The History of Noodling

N1Noodling is fishing for catfish using only bare hands, practiced primarily in the southern United States. The noodler places his hand inside a discovered catfish hole. Many other names, such as catfisting, grabbling, graveling, hand-grabbing, hogging, cat-daddling, dogging, deepthroating, gurgling, tickling and stumping, are used in different regions for the same activity.

The term “noodling”, although today used primarily towards the capture of flathead catfish, can and has been applied to all hand fishing methods, regardless of the method or species of fish sought. Where the name “noodling” originated is not actually known, but the name is not at all illustrative of the dangerous craft. Noodling as a term has also been applied to various unconventional methods of fishing, such as any which do not use bait, rod & reel, spear gun, etc., but this usage is much less common.

Due to concerns over the safety of noodlers and sustainability of fish populations, the technique is illegal in some sN3tates where it was once traditionally practiced. As of 2002, it was legal in some form in eleven states, sometimes with restrictions on the species or sizes of fish, and on the specific methods that may be employed

Although the concept of catching fish with only the use of the arm in the water is simple enough, the process of noodling is more complicated. The choice of catfish as the prey is not arbitrary, but comes from the circumstances of their habitat. Flathead catfish live in holes or under brush in rivers and lakes and thus are easier to capture due to the static nature of their dwelling. To begin, a noodler goes underwater to depths ranging from only a few feet to up to twenty feet and places his hand inside a discovered catfish hole. If all goes as planned, the catfish will swim forward and latch onto the fisherman’s hand, usually as a defensive maneuver, in order to try to escape the hole. If the fish is particularly large, the noodler can hook the hand around its gills.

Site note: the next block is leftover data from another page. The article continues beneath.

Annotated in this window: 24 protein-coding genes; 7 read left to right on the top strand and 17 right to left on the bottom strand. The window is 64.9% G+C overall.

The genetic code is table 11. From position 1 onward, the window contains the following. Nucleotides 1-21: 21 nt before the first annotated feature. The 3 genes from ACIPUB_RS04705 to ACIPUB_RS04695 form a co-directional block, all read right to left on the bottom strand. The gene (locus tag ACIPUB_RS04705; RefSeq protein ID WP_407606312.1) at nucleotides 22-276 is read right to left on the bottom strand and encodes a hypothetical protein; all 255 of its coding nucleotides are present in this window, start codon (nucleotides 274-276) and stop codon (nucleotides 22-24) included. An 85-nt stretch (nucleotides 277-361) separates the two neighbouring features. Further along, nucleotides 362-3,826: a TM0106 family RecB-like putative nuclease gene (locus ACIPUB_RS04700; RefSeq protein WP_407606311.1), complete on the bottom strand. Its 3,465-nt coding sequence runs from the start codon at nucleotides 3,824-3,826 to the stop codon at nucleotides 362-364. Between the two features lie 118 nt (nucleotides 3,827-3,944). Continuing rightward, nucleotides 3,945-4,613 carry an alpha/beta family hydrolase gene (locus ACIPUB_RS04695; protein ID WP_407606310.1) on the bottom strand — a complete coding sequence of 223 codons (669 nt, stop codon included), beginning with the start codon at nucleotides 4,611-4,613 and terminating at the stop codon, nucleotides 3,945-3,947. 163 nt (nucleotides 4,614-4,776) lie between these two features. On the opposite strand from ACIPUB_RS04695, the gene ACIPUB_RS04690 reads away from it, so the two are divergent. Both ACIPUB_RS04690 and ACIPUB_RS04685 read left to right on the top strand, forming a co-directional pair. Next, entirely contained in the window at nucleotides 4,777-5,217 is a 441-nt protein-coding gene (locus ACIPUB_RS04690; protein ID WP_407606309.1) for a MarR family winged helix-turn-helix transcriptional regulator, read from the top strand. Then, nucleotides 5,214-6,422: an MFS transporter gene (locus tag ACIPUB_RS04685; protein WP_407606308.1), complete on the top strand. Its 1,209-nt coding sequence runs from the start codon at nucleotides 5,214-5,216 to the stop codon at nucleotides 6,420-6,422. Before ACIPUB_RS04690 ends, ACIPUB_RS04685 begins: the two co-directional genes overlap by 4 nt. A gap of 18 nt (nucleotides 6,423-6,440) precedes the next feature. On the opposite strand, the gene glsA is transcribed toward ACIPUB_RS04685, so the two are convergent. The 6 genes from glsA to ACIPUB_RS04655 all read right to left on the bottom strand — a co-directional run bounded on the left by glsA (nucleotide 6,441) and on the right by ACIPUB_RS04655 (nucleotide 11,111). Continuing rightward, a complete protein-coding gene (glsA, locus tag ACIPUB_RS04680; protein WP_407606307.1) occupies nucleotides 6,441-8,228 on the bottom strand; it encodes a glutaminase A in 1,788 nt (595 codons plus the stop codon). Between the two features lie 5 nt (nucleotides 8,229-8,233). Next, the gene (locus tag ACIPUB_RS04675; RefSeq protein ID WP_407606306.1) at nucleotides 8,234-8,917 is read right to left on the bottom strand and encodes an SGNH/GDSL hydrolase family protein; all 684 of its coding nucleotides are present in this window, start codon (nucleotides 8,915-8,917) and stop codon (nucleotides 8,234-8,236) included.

Most noodlers have spotters who help them bring the catfish in, either to shore or to their boat; noodling in pairs is considered important for safety, and also makes it a more social activity, with noodling partners often forming long-term partnerships.

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